LittleStorm Conversation games ref.nr. 10008, age 2,5 +
The wooden box contains 24 wooden playing boards and 96 wooden playing cards, and focuses on 4 different conversations themes:
LittleStorm – Things to do at home
LittleStorm – All kinds of weather
LittleStorm – Out in the world
Little Storm – Says hello and goodbye
Children aged 2-6 years think in concrete terms and therefore need messages and information that are as specific as possible.
Children aged 2-6 years find it difficult to understand abstract concepts, including time, death and divorce.
At this age, they have no firm perception of time. Most children do not develop this until they are 6-7 years old.
This means that when a 2-6 year old says goodbye, he/ she does not know how much time will pass until there is a reunion.
The child will also find it difficult to understand that something is permanent.
In addition, the child is not yet able to distinguish between the real and the imagined.
If exposed to a situation he/she does not understand, the child will tend to create his/her own explanation.
The LittleStorm game provide children with an opportunity to verbalize the
boards and cards, all of which either deal with situations the child is familiar
with or depict situations that prepare children for things, events or
circumstances they may find difficult to comprehend.
In a word: LittleStorm games make abstract things in the child’s life specific
and easier to understand.
The games build on the children’s own experiences.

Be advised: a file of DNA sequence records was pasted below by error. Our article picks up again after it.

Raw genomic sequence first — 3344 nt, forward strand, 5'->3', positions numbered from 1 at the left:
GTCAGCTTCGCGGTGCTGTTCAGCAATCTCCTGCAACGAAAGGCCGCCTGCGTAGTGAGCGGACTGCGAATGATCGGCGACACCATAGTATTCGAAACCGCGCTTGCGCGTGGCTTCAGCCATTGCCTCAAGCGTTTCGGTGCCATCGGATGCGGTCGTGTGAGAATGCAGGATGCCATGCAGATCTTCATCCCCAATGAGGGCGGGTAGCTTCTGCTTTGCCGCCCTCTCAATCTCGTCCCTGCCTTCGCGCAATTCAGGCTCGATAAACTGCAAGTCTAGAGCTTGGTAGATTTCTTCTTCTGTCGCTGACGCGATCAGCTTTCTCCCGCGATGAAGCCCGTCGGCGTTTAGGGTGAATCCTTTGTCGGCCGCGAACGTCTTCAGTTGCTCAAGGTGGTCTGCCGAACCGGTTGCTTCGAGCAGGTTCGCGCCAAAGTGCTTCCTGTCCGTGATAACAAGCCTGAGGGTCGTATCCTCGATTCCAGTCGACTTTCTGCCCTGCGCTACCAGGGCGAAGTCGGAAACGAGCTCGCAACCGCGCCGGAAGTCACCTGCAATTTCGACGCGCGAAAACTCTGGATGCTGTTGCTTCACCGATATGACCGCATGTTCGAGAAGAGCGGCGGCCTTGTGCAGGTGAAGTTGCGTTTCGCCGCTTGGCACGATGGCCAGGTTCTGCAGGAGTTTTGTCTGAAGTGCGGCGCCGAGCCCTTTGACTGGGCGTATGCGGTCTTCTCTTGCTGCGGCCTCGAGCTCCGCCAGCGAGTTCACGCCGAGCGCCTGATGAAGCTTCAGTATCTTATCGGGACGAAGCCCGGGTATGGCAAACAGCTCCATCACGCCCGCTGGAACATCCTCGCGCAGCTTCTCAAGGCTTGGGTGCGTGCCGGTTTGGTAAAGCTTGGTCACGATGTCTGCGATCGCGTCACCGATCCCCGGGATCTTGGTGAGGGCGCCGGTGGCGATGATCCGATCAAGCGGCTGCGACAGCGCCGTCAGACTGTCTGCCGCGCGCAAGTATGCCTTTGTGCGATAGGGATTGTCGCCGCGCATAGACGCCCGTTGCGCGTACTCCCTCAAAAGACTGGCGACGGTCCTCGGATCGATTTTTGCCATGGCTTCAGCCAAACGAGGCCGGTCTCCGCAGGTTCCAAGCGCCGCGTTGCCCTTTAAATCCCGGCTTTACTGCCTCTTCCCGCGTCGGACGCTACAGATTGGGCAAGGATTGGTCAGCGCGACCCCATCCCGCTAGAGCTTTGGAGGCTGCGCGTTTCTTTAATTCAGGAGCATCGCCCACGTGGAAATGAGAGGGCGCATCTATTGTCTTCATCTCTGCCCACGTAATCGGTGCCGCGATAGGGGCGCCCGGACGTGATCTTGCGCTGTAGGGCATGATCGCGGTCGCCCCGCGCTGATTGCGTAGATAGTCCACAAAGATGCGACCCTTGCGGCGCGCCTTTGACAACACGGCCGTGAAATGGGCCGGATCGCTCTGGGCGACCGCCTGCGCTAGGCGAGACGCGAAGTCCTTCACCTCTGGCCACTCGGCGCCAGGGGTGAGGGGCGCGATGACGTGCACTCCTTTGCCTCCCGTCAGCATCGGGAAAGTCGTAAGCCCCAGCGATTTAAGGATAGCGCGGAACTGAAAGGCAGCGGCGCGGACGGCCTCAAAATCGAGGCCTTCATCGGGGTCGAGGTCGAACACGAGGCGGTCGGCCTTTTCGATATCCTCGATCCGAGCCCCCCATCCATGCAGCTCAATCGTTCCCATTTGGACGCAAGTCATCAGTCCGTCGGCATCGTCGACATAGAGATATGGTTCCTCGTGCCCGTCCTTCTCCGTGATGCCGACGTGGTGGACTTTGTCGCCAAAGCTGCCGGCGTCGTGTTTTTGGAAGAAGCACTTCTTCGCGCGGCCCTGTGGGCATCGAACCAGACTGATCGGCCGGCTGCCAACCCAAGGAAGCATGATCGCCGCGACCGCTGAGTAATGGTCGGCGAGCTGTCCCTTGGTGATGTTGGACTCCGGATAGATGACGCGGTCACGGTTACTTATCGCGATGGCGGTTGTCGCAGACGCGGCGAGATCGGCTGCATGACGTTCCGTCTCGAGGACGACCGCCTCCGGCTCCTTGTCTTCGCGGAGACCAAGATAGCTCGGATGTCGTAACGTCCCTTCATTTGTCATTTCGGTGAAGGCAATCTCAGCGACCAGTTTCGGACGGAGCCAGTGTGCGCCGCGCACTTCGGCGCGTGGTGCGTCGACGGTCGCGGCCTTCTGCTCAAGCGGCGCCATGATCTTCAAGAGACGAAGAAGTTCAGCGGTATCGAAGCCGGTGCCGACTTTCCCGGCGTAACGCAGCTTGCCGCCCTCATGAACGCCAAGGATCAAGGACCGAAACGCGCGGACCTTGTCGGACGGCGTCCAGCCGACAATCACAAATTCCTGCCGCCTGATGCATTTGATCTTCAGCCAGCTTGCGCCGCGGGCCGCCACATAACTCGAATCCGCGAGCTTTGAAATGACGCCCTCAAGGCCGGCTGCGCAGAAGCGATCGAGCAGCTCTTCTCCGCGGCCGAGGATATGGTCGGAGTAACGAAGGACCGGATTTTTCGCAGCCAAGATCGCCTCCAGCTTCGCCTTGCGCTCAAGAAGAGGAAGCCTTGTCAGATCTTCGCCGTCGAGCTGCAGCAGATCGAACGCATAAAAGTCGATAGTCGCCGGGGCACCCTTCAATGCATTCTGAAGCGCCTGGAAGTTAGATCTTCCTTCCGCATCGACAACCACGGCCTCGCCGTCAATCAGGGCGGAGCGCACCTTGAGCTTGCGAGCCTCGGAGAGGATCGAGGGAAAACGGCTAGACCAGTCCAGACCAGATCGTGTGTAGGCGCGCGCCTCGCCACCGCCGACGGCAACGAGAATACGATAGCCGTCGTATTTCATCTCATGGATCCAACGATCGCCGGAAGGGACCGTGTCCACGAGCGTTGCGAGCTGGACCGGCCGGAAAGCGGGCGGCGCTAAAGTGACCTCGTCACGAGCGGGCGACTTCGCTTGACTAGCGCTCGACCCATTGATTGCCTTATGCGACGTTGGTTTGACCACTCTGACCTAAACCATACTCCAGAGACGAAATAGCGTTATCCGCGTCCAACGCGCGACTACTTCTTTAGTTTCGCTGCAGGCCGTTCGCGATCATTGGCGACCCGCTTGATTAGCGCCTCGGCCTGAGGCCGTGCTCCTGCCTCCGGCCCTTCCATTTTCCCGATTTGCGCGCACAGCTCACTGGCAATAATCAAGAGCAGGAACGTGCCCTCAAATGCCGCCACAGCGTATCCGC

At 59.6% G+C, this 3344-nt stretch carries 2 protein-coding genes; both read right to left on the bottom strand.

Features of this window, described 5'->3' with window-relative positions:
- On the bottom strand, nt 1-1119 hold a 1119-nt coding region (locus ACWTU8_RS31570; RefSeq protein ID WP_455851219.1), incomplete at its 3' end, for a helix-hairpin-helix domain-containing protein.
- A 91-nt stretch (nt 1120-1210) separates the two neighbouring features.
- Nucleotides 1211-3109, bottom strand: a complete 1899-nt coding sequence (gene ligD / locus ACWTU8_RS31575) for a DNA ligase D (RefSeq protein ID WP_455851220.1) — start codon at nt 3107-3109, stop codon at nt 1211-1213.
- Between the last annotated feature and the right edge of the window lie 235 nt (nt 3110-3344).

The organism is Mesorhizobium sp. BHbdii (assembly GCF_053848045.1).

Emotions, sensory impressions, actions and physical reactions reflect how
see and understand ourselves and the world we live in.
It is important for a child’s well-being that he/she is encouraged to talk about
their experiences and surroundings.
Use the LittleStorm boards and cards to talk with the children about the day to day life.
Inspiration for a good conversation.
A good idea is to talk about the individual card. Make your explanation brief and specific.
Talk about the child’s board and pay special attention when the child indicates that he/she wants to know more.
It is important that you listen carefully to the child’s questions and that your response is concise.
Recognise the child’s feelings and make sure he/she feels that you understand when he/she is upset,
when e.g. Mum or Dad has just said Goodbye and left for work.
It is important that the adult playing this game with children is aware that some of them may feel guilty
about things they have not done or are not responsible for.
The adult should tell the child that it is not his/her fault and absolve the child of his/her guilt.
Children see life from only one perspective and sometimes feel guilty about things, in which they were not even implicated.
It helps them to hear an adult say, “That’s not your fault” and proceed with something else that is equally specific.